Classical Music Review: Yo-Yo Ma

Cellist Yo-Yo Ma and pianist Kathryn Stott

Cellist Yo-Yo Ma and pianist Kathryn Stott

Reviewed By Caldwell Titcomb

Yo-Yo Ma is the greatest living cellist. Now 54, he has been playing the cello for 50 years amassing a huge number of awards and other honors along the way. The Celebrity Series coaxed him home from his world-wide touring for a sold-out Symphony Hall recital on March 26 with British pianist Kathryn Stott as his collaborator.

The choice of program was nicely wrought. Two standard 19th-century pieces in the key of A enclosed a batch of less familiar works from the 20th century. The concert began with Schubert’s Sonata , D. 821, known as the “Arpeggione Sonata” (1824).

The arpeggione, invented in 1824 by Johann Georg Staufer, was a fretted instrument with six strings tuned like a guitar. The strings were mounted over a curved bridge, and the instrument was played with a bow like a cello. It didn’t catch on, and the piece Schubert was asked to write for it is the only notable work it engendered. This lovely three-movement sonata has attracted players of several instruments, but it is most widely heard as a vehicle for the cello. Ma and Stott provided the best interpretation of the many in my experience.

Next came Shostakovich’s “Sonata in D Minor,” Op. 40 (1934), which is, with his Piano Quintet (1940), one of his two finest chamber-music efforts with keyboard. The four movements are highly differentiated in mood. The first movement’s second theme and its elaboration are incredibly beautiful, and Ma’s lyrical playing here was absolutely gorgeous.

Ma moved on to “Le Grand Tango,” which the Argentinian composer Astor Piazzolla (1921-92) wrote in 1982 for the late cellist Mstislav Rostropovich. This is an extremely difficult piece that lasts a full 12 minutes and touches on a wide variety of tango styles. After an intermission, there came “Bodas de Prata & Quatro Cantos” by the Brazilian composer Egberto Gismonti (b. 1947) in collaboration with his countryman Geraldo Carneiro (b. 1952). A 10-minute work, it was characterized by lush Romanticism, with the pianist’s left hand frequently popping over the right hand.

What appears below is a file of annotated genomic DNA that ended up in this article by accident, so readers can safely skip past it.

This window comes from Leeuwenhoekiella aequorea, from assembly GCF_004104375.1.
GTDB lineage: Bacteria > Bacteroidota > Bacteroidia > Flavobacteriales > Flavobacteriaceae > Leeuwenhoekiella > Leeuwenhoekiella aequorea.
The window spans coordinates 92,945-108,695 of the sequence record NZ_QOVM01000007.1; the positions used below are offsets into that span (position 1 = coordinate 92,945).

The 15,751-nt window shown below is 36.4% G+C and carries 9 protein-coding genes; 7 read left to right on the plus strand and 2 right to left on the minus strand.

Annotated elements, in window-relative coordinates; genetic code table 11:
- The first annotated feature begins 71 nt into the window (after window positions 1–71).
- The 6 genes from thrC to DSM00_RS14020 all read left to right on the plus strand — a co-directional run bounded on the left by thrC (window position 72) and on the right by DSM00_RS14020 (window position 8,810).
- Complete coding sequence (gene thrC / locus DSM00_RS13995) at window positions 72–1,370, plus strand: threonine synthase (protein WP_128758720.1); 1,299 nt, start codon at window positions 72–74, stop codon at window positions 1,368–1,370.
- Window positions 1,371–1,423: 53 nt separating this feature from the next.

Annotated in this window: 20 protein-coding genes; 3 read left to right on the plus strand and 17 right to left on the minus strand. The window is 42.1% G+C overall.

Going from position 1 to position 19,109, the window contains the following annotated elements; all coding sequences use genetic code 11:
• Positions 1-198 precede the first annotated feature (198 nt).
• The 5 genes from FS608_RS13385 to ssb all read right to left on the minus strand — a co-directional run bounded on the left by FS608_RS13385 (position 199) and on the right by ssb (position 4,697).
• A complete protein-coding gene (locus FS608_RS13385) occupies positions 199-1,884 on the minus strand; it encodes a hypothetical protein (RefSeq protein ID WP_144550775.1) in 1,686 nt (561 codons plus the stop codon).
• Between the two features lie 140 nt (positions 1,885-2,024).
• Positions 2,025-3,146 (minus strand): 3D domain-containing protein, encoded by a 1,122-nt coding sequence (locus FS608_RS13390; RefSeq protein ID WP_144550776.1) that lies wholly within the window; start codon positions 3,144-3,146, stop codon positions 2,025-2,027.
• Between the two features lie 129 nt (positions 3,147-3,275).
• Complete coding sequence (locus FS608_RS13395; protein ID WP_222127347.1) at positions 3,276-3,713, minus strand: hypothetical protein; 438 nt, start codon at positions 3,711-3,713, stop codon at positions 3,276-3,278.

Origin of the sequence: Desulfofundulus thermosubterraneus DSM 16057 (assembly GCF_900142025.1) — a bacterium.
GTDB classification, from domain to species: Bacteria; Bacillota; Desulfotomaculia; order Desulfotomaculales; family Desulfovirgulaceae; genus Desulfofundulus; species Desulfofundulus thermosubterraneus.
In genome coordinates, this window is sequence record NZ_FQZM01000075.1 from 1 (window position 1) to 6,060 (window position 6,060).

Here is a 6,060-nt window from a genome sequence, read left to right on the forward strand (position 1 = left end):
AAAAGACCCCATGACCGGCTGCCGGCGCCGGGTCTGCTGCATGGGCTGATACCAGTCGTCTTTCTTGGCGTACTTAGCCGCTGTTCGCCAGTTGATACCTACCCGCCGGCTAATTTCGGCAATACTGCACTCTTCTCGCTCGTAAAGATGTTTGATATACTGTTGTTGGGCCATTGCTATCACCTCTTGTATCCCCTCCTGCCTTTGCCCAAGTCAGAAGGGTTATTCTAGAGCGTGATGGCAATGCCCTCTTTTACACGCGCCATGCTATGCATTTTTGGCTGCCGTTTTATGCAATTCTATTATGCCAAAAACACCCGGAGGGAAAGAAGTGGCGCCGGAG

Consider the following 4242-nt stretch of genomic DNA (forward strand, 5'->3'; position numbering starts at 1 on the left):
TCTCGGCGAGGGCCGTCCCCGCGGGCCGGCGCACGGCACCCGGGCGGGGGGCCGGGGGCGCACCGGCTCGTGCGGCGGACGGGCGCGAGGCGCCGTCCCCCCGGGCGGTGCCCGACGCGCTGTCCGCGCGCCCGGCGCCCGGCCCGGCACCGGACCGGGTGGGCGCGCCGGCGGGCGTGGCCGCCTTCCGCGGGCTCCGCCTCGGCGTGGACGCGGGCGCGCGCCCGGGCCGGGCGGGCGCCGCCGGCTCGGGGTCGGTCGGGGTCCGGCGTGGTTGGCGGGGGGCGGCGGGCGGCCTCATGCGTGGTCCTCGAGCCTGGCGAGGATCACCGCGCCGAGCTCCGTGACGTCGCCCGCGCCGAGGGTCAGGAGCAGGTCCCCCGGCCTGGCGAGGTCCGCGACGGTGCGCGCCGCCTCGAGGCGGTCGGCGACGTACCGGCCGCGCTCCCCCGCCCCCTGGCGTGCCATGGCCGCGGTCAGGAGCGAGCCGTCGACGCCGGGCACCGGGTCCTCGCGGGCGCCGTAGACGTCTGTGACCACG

Concluding the program was the Sonata in A Major, M. 8 by César Franck, written for the violin in 1886. This is a much-loved, four-movement work—so loved in fact that it is often played in transcriptions for other instruments. I am not a fan of Franck’s music generally—the slippery chromaticism I find off-putting—but this is his best composition, and I am happy to hear it once in a while, whether with violin or cello. The finale relies heavily on canonic writing between the two instruments—a device that is not common in the 19th century. Ma and Stott made a strong case for the cello-and-piano version.

Stott, who is a professor at the Royal Academy of Music in London, is an exemplary pianist, and she has worked extensively with Ma. Ma’s intonation is impeccable. He also has a way of shifting from one string to another seamlessly. And most of the time, he exhibits a consummate suavity unmatched by any other cellist. He reigns in solitary splendor.

The tumultuous ovation elicited two encores. I have no idea who wrote the first piece, a highly rhythmic exercise from an obviously Latin American hand. The second was the famous “The Swan” from Saint-Saëns’s “Carnival of Animals,” and it has never sounded better.


  1. Jack Wright on March 29, 2010 at 4:11 pm

    Dear Caldwell,

    The first encore was Cesar Camargo Mariano’s
    “Cristal.” I wouldn’t have known it myself, either. But I have the advantage of being able to ask Yo-Yo or his management.

    Thank you for keeping the fuse lit.

    Jack Wright
    Celebrity Series of Boston

  2. Music Instruments on June 9, 2010 at 8:17 pm

    Good post with a nice picture.

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